Harrow Lake by Kat Ellis
|Harrow Lake by Kat Ellis|
|Reviewer: Olivia Mitchell|
|Summary: A captivating, creepy and clever YA horror thriller, full of unnerving twists and turns, featuring dark monsters - some that we may know all too well.|
|Buy? Yes||Borrow? Yes|
|Pages: 320||Date: July 2020|
|External links: Author's website|
When we first meet 17-year-old Lola, daughter to legendary horror movie director Nolan Nox, she is saying goodbye to New York City - by sneaking out and stealing from its residents. But when she is found by her father's assistant and forced to come home, she arrives to find an unlocked door, a trail of blood, and her father dying in his study. And so, while he recovers, she is sent off to live with her grandmother in Harrow Lake, the small 1920s town in Indiana that served as the location for the film that made her parents famous. But something about this place isn't right. There's a darkness inside the people here. Secrets about her mother and dark tales of the town's cannibal monster 'Mister Jitters' fill every corner, and disturbing happenings plague Lola. But with every passing hour, secrets long buried come painfully to light and she begins to think that these stories may not be stories at all, and something very real and sinister lurks in Harrow Lake.
Lola has a very complicated relationship with the world and the people around her – especially her controlling father. She calls him by his first name, as he prefers. She both resents him and harbours a need to behave in an 'Optimal' way to please him, his presence inside her head chiding her when she even thinks out of line, a result of years of mental abuse and manipulation. Often, she does it herself, 'correcting' herself when she doesn't behave 'Optimally'. And yet she loves him, and needs him - he is her father after all, and he is her world. He keeps her to himself, never letting her do anything except with his express permission, and so her world really just consists of the two of them. Her mother, Lorelai, left when she was 5, and Lola barely remembers her - though that swiftly changes. She is rebellious, argumentative and cold at first, an attitude which is typical of a girl who grew up with a famous and manipulative father, and needed to keep secrets and quietly act out as revenge for years of having simultaneously too much and too little attention – or she just needed to find a way to cope and ease the pressure inside her head.
She is damaged. Her pain and trauma are buried deep, but impact everything she does. So, when she is left on her own, she is thrown by the world without her father's constant presence and struggles to interact with the people in the outside world. As the story progresses we see her unravel, years of secrets and manipulation alongside the horrors of Harrow Lake breaking her apart.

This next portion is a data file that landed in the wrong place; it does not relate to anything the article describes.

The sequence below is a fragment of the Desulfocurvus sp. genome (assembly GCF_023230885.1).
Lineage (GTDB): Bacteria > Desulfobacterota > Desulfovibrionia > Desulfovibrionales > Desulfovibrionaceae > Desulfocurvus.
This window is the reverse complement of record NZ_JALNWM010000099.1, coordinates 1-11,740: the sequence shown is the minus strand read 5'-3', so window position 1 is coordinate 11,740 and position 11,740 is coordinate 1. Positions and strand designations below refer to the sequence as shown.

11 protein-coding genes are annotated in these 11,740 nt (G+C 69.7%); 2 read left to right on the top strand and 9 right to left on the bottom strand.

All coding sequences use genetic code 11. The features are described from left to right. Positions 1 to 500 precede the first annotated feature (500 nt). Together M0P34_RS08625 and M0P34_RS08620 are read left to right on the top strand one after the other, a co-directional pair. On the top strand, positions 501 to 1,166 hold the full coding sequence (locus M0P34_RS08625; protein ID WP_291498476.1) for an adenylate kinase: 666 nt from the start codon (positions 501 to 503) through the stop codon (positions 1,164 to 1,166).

The book uses classic horror movie tropes, almost as a homage to its own context. Figures appear and disappear in the blink of an eye. Little girls giggle and wave in the darkness. The chattering of bones and insects like the gnashing of teeth. Shadow monsters with jerky, overstretched limbs. Dolls that come alive. It creates an unsettling and twisted tale, which is very engaging to read. There is a fantastically rich backstory and a deep understanding of Lola's psyche in this Stephen King-esque book - the author knows every corner of the world they've created, and it shows.
The story is not just about the unnatural horrors of the town, but about the horrors that plagued Lorelai, even when she thought she escaped- and that monsters are more often human, and those same monsters that tap at the back of Lola's mind. It is well structured, teasing secrets and moments buried deep within Lola and the town, keeping you curious and guessing until the shocking end. The language is intense and real, manifesting this bewildering and un-nerving world for the reader. It is full of twists and turns, with the entwined strands of Lola's attempt to unravel the secrets surrounding the past, the complex family relationships and the dark, ever-looming monster closing in creating a creepy and intense horror thriller that I really enjoyed.
In the end, this book is not just about the darkness in Harrow Lake. It's about the darkness that swirls in the characters, in their families, and in the dangerous secrets kept by many - the darkness inside us all.
A Good Girl's Guide to Murder by Holly Jackson – An addictive, clever YA crime thriller with a loveable female protagonist. Full of shocking twists and turns and set against the backdrop of modern teenage life.
One of Us Is Lying by Karen M McManus – A deft, twisty murder mystery set in the corridors of an American high school.
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